Teeth Whitening Procedures - Description and Types
People are increasingly concerned with dental aesthetics and everybody wants to have a whiter prettier smile. So, because of this, people are requesting more teeth whitening procedures to lighten their enamel color about two or four shades.
There are different whitening techniques on the market and they all have various advantages and disadvantages. The techniques used today evolved over the years (the concentration of the product, the pH, the application technique, etc).
The passage of time, poor hygiene, tobacco, consumption of food with dyes as well as some medications and drinks (such as coffee or red wine) darken the enamel of the teeth. Not only that but they also stain them. However, the main concern of most patients is sensitivity and dental demineralization.
Teeth whitening procedures
What exactly is it?
Most teeth whitening procedures involve applying a whitening gel of hydrogen peroxide or carbamide peroxide directly to the teeth. This produces a chemical change in the enamel and also eliminates stains.
Every time a new bleaching method comes on the market, it’s most likely formulated with bicarbonate or activated carbon. Also, there are other substances that whiten mechanically, for example, by removing the outermost layer of the tooth. These methods are less reliable though. Also, they can lead to sensitivity if not properly supervised by a professional.
Teeth whitening, like other dental treatments, can have side effects, such as dental sensitivity or root resorption, when not used properly. Therefore, it’s very important to always do it under the supervision of a dentist.
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What types of teeth whitening methods are there?
Teeth whitening gel
You can find this method in dental clinics and they can activate it with LED light, or not, as the case may be. Before starting the procedure, the dentist verifies they can do it without any risks.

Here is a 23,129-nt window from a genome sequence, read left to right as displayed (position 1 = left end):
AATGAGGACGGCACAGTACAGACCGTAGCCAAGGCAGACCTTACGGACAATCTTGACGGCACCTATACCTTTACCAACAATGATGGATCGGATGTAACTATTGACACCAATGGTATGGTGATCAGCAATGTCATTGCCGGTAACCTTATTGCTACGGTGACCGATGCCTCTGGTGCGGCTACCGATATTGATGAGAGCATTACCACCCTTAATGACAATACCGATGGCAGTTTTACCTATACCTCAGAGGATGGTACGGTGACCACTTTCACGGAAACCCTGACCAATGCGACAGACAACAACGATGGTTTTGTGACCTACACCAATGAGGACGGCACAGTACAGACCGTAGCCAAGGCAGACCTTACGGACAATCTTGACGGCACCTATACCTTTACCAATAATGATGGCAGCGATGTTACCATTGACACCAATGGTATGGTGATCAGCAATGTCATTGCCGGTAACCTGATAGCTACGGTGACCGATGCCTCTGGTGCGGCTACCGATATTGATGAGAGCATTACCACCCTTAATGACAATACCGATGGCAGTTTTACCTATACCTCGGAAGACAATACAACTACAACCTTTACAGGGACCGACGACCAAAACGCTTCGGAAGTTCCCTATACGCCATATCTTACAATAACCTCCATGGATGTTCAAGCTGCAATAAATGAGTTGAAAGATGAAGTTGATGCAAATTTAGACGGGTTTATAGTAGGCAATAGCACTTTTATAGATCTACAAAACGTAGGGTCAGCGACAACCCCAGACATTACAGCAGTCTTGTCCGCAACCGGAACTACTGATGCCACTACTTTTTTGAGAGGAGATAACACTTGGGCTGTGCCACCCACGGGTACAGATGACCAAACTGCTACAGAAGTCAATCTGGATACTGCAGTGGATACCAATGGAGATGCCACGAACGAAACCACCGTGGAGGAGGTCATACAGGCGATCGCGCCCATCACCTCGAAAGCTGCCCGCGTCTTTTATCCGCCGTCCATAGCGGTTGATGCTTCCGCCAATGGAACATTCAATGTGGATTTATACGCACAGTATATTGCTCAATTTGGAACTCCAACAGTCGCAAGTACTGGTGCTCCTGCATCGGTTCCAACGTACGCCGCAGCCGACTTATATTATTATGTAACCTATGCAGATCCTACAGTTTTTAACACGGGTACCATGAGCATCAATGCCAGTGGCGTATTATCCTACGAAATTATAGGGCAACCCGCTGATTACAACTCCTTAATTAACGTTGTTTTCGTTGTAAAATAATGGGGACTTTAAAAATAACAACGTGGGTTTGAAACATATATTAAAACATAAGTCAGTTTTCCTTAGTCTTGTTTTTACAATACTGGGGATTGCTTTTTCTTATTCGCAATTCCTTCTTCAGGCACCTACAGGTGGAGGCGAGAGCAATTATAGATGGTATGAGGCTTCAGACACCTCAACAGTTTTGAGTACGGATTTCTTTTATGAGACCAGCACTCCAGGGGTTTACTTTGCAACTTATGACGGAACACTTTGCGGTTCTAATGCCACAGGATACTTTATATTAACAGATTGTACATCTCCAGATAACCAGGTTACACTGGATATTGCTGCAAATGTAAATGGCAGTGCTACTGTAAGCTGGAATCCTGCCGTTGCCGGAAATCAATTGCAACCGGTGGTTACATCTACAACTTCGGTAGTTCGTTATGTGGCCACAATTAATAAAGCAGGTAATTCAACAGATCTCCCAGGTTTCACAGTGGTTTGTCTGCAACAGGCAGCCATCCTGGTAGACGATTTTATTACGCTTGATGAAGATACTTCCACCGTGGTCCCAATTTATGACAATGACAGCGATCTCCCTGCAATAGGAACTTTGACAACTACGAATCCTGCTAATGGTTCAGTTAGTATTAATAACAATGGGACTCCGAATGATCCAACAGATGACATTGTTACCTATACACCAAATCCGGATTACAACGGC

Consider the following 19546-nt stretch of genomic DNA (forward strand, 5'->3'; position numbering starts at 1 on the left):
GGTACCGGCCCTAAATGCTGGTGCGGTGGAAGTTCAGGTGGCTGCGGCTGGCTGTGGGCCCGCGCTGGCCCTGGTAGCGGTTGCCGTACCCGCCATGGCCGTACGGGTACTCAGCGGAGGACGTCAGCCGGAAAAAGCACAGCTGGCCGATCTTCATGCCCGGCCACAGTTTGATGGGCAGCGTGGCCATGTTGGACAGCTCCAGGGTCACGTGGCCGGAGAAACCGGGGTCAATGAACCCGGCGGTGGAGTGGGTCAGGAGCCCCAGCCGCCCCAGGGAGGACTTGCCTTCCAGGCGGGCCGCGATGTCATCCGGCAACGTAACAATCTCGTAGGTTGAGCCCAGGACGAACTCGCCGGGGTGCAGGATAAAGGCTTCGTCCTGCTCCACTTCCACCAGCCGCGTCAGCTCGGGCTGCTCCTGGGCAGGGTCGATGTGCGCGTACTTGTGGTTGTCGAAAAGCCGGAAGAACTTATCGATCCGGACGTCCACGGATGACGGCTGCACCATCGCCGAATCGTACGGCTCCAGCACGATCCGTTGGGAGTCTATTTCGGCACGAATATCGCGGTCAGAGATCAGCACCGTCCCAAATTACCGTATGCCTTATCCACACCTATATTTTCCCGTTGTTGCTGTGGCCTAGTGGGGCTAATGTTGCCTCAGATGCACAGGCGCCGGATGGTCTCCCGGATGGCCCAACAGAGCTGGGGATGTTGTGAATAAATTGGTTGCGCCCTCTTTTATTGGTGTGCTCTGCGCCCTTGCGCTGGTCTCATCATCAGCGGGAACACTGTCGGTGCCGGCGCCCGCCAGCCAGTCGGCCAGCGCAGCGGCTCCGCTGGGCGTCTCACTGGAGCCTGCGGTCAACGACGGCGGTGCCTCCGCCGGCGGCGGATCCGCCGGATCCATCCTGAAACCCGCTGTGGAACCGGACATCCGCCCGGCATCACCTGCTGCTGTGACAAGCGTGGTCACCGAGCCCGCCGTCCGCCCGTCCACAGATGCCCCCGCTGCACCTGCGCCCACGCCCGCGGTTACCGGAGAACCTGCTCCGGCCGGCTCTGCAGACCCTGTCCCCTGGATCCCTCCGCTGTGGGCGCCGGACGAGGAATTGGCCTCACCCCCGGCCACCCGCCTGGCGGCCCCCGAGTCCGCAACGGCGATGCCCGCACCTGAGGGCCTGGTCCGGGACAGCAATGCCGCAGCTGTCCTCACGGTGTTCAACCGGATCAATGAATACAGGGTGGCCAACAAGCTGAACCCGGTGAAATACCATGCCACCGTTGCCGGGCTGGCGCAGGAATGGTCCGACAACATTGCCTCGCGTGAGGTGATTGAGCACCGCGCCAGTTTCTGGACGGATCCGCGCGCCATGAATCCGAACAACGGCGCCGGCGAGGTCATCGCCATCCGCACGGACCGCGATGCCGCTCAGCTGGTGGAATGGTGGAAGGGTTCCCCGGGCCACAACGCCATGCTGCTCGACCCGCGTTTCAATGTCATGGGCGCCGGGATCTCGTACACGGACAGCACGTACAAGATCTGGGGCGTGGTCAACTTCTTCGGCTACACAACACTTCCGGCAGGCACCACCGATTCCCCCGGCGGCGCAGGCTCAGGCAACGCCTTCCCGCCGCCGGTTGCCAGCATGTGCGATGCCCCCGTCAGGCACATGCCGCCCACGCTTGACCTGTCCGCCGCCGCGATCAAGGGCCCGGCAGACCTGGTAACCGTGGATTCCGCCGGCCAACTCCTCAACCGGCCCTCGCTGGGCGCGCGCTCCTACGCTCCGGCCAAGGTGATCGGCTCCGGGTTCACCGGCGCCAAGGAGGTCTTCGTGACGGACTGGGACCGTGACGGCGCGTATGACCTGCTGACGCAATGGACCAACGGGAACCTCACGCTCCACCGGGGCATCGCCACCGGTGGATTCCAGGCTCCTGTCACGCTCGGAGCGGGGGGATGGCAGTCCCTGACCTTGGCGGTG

They isolate the teeth and apply the gel (with or without light). The dentist is aware of the patient’s sensations at all times so as to avoid sensitivity throughout the process.
Outpatient teeth whitening followed by the dentist
As the patient is not under supervision here, the professional prescribes a less potent whitening gel in order to avoid damage to the lips or gums. The dentist makes personalized splints for each patient and explains the procedure. It consists of applying a gel to the dental surface and placing the splint for a specific amount of time.
Teeth whitening with commercial products
Many people think these products are a good option. However, professional supervision is essential when it comes to teeth whitening. The indiscriminate use of these products can lead to hypersensitivity and nerve and gum irritation. They can do more harm than good when not used properly.
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Teeth whitening can give you have a prettier smile, but you must keep in mind there are side effects. Therefore, you must do it under the supervision of a professional. They’ll choose the most suitable treatment for every person from among all the ones available.
Keep in mind that whitening with household products will never give you the same effect as what you’ll obtain at a dental clinic. You must keep in mind that our mouth and teeth are among our most prized body organs and we must take good care of our dental health.
All cited sources were thoroughly reviewed by our team to ensure their quality, reliability, currency, and validity. The bibliography of this article was considered reliable and of academic or scientific accuracy.
- González Sanz, Á. M., González Nieto, B. A., & González Nieto, E. (2013). Salud dental: relación entre la caries dental y el consumo de alimentos. Nutrición Hospitalaria (Vol. 28). Madrid: Scielo. Retrieved from http://scielo.isciii.es/scielo.php?script=sci_arttext&pid=S0212-16112013001000008
- Monteverde, C., Delgado, T., Martínez RIM, Guzmán, F., & Maura Espejel, M. (2002). Desmineralización-remineralización del esmalte dental. Revista de la Asociación Dental Mexicana (Vol. 59). Child’s World. Retrieved from http://www.medigraphic.com/cgi-bin/new/resumen.cgi?IDARTICULO=5509